Proposed County Fireworks Restriction Ordinance Violates State Law

By Paul Gable

At its regular meeting Tuesday night, Horry County Council passed first reading of an ordinance that would allow the council to unilaterally designate No Fireworks Zones in the unincorporated areas of the county.

This ordinance, as written, directly contravenes both the spirit and letter of state law.

The proposed ordinance, 155-2021, sub-section c states: “County No Fireworks Areas shall be any geographic location, as determined by County Council, wherein the prohibition against fireworks under this section is deemed appropriate. Such areas may be designated only by Resolution of County Council and must state with adequate specificity the area encompassed as to be readily identifiable by the general public and Horry County officials and employees.”

State law, section 23-35-175 (C) states “an owner, a lessee or managing authority of real property may establish a Fireworks Prohibited Zone by (1) filing a Discharge of Fireworks Prohibited Agreement with the law enforcement agency having jurisdiction over the subject property.”

State law goes on to say the zone must exhibit at least two signs, stating fireworks are prohibited visible from the street and any adjoining public property. In addition, the owner, lessee or managing authority of the property may request county council to extend the prohibited zone up to 500 feet into any adjoining public property such as a park or to the low water mark of a public beach adjoining the property.

State law is specific in that the initial action must come from the property owner, lessee or managing authority to the law enforcement agency. There is no provision in state law for the initial action to come directly from county council. Any direct action by county council would be a usurpation of property rights by county council on any property included in a county council initiated prohibition and is not allowed by state law.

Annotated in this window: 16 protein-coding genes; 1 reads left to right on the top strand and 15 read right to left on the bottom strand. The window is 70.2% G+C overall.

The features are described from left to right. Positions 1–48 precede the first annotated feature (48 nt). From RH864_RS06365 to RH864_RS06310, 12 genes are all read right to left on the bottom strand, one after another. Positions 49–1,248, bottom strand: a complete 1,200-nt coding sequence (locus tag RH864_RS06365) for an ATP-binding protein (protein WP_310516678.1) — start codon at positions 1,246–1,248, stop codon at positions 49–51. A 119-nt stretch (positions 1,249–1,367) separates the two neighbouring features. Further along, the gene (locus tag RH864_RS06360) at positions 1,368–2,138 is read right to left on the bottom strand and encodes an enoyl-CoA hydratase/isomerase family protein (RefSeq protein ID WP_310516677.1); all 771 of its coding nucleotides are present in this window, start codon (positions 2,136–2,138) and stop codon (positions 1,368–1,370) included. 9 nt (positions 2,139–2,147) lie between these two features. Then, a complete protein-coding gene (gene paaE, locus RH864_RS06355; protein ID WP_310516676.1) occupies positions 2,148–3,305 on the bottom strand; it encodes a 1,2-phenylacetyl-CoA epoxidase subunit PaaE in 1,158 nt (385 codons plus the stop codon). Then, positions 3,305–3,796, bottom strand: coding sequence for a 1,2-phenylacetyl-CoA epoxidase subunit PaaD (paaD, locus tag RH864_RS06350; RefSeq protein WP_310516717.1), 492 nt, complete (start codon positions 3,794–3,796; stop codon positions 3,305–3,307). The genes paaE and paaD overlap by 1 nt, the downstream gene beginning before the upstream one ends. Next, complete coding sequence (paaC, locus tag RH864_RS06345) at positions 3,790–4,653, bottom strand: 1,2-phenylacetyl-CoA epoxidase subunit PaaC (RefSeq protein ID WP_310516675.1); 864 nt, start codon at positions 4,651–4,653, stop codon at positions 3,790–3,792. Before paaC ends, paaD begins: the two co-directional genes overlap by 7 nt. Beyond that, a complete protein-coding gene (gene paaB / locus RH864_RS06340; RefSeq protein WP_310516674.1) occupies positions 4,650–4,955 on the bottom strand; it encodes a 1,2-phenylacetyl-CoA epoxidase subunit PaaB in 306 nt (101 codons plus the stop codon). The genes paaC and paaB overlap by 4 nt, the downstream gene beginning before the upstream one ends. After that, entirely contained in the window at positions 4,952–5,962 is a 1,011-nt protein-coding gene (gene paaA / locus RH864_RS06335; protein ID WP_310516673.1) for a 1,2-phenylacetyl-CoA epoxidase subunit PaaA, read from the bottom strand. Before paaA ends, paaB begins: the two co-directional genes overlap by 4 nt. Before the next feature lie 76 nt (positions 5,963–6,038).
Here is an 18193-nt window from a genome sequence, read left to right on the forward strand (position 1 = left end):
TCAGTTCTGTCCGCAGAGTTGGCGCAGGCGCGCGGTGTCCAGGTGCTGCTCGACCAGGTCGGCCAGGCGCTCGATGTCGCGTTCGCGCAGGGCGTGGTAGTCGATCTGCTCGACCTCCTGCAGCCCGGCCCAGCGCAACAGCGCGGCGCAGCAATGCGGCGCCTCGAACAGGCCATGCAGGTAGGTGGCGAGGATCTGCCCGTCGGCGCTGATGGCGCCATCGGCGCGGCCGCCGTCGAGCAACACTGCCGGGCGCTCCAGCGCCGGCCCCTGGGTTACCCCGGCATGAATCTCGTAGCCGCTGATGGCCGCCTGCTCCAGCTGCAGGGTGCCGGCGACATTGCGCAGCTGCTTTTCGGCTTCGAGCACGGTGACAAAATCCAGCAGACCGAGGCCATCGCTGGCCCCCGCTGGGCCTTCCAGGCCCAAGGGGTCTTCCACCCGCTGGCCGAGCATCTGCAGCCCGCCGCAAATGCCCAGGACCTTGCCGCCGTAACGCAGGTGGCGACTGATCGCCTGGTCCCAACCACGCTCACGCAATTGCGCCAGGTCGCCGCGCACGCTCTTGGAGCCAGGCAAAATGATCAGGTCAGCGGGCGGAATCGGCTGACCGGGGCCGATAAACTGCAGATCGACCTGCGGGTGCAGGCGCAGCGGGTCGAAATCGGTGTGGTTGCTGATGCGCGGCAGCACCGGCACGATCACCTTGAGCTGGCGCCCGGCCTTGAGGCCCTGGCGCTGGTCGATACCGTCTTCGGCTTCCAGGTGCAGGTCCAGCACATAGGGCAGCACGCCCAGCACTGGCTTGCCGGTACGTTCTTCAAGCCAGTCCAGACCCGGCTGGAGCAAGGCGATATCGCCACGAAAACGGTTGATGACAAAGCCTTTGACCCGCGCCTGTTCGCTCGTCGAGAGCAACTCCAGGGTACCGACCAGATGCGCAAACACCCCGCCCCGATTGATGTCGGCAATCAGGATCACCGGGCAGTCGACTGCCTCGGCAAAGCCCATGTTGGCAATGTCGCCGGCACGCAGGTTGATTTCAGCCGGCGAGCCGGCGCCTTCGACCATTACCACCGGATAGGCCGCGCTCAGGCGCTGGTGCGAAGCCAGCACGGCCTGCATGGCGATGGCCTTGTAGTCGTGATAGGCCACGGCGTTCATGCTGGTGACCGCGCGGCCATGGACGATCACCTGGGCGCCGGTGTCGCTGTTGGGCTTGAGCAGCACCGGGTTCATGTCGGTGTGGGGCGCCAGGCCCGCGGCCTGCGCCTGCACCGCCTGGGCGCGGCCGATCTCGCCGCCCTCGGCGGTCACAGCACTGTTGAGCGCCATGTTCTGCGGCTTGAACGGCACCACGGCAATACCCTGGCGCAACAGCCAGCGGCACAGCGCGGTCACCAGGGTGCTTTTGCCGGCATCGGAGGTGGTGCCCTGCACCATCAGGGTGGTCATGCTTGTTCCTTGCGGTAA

It is hard to understand how this ordinance even came before council considering how blatantly it violates state law. One would expect the county attorney to explain the conflict with state law to any council member desiring such an ordinance to be drafted.

According to several sources familiar with issues in Columbia, at least one member of the Horry County Legislative Delegation was unsuccessful in having state law amended to allow such a prohibition to be designated directly by county council. However, that failure doesn’t mean council can go ahead on its own without proper enabling legislation from the state.

If county council were to approve three readings of the ordinance making it law, I would expect the county to suffer the same fate that the City of Myrtle Beach did when it passed an illegal ordinance, approximately 13 years ago, requiring motorcyclists to wear helmets within the city limits.

That helmet ordinance was in violation of state law, a lawsuit ensued, the city lost the lawsuit and money and there is no helmet ordinance in Myrtle Beach today.

If county council should pass two more readings of this ordinance, state law will blow it up in council’s face.

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